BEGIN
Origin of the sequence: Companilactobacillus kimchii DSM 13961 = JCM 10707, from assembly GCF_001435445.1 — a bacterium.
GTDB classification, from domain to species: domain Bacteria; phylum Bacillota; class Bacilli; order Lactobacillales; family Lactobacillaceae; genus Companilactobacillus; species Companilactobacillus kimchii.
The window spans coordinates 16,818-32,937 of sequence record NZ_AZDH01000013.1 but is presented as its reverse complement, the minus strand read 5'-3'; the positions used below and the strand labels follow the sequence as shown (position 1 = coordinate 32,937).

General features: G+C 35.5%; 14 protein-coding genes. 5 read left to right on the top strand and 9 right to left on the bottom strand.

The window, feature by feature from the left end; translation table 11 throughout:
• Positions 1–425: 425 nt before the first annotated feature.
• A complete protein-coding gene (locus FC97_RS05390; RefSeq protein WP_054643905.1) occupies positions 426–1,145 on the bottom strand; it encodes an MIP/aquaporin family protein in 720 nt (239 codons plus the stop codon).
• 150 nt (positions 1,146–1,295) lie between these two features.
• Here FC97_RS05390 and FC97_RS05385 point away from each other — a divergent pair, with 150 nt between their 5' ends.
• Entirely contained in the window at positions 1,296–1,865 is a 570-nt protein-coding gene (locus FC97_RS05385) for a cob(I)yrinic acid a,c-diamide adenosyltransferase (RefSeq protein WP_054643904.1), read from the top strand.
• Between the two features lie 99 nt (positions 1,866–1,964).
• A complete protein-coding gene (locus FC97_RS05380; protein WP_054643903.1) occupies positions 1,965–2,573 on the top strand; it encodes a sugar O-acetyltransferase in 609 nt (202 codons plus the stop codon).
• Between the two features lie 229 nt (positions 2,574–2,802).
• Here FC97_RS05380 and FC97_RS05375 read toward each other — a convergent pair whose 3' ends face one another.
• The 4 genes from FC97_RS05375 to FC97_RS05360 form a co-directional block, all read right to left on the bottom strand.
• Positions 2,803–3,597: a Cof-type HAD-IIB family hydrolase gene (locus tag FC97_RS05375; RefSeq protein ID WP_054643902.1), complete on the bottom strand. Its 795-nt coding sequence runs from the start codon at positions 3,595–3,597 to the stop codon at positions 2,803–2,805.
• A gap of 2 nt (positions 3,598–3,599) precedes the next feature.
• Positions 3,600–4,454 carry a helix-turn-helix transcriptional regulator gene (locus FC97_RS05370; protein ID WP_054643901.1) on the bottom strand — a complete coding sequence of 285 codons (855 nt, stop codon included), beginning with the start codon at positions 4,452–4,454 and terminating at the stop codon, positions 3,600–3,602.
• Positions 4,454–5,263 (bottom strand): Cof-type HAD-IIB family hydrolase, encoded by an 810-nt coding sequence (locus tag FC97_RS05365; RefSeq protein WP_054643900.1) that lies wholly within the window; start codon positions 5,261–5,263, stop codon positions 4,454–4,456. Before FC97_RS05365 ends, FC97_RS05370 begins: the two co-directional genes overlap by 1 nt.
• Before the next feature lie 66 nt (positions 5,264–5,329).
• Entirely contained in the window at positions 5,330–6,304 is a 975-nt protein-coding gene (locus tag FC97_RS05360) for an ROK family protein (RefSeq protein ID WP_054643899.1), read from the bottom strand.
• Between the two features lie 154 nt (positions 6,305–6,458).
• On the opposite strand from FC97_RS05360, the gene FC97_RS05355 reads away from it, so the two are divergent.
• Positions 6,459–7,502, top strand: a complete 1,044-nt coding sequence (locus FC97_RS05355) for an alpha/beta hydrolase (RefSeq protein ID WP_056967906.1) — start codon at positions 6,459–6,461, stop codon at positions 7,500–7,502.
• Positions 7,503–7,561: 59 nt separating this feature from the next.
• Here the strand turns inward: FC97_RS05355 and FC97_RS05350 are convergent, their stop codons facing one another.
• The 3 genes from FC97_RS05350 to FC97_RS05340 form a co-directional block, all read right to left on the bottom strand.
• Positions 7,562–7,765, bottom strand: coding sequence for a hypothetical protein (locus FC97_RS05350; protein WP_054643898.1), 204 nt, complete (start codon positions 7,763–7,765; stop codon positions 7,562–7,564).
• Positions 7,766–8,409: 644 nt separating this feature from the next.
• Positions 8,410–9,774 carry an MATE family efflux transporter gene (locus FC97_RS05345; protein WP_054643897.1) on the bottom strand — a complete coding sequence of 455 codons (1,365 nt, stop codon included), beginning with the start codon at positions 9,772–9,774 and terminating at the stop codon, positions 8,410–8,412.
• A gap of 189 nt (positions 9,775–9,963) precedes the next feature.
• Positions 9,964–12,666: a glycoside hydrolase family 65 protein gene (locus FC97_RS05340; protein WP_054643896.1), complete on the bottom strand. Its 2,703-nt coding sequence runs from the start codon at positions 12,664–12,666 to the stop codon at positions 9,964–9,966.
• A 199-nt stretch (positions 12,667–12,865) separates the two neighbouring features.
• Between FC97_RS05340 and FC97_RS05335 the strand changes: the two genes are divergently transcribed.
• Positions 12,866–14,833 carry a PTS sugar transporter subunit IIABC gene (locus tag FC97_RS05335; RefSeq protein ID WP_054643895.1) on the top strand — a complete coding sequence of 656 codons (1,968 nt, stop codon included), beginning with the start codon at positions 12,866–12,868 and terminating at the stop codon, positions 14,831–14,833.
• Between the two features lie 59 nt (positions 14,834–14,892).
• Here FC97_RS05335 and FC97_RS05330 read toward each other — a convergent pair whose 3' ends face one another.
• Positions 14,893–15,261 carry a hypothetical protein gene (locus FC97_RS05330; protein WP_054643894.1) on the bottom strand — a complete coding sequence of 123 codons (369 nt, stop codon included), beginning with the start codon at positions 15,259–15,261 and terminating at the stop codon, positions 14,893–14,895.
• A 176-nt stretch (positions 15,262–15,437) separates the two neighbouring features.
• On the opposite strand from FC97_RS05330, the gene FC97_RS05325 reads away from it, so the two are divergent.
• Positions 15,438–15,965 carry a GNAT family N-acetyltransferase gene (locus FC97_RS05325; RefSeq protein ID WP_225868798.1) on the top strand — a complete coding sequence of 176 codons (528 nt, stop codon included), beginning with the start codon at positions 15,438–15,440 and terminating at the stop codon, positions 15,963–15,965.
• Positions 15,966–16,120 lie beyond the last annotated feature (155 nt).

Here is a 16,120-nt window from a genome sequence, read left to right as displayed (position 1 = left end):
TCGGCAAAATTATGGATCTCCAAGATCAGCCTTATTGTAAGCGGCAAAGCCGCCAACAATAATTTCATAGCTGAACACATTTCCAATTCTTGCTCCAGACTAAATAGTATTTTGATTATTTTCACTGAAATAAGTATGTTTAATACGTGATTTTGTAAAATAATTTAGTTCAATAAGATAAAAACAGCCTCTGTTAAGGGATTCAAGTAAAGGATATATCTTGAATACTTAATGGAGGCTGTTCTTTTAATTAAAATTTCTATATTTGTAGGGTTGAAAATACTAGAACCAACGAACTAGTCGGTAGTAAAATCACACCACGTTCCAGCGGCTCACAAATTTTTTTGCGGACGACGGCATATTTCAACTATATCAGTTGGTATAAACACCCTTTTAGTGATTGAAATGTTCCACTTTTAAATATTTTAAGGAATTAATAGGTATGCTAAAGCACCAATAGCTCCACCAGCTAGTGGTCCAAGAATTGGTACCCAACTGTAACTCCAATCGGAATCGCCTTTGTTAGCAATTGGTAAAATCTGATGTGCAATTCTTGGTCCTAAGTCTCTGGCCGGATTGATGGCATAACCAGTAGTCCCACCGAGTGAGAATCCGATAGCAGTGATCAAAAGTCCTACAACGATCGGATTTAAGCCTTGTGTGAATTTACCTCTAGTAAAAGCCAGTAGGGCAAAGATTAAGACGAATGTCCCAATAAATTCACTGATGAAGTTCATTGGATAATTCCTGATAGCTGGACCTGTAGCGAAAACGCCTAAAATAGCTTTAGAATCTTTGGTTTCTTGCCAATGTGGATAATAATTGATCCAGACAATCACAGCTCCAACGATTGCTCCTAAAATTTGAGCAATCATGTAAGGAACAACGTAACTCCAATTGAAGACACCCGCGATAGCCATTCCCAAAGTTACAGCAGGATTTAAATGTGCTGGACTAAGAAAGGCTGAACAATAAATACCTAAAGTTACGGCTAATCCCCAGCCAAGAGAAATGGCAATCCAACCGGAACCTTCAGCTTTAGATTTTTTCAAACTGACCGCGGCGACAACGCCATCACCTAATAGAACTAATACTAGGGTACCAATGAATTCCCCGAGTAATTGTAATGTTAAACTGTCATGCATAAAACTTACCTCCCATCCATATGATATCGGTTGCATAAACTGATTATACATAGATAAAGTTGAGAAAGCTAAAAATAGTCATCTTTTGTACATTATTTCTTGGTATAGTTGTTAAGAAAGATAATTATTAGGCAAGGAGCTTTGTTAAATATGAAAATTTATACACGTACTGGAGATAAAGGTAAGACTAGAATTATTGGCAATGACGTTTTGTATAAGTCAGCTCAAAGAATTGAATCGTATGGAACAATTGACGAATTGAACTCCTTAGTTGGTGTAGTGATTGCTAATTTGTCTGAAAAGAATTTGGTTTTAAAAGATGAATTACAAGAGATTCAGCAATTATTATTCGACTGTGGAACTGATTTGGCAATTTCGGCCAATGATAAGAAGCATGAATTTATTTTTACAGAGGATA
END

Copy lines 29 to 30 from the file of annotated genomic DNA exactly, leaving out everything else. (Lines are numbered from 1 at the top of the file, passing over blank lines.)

• Positions 7,766–8,409: 644 nt separating this feature from the next.
• Positions 8,410–9,774 carry an MATE family efflux transporter gene (locus FC97_RS05345; protein WP_054643897.1) on the bottom strand — a complete coding sequence of 455 codons (1,365 nt, stop codon included), beginning with the start codon at positions 9,772–9,774 and terminating at the stop codon, positions 8,410–8,412.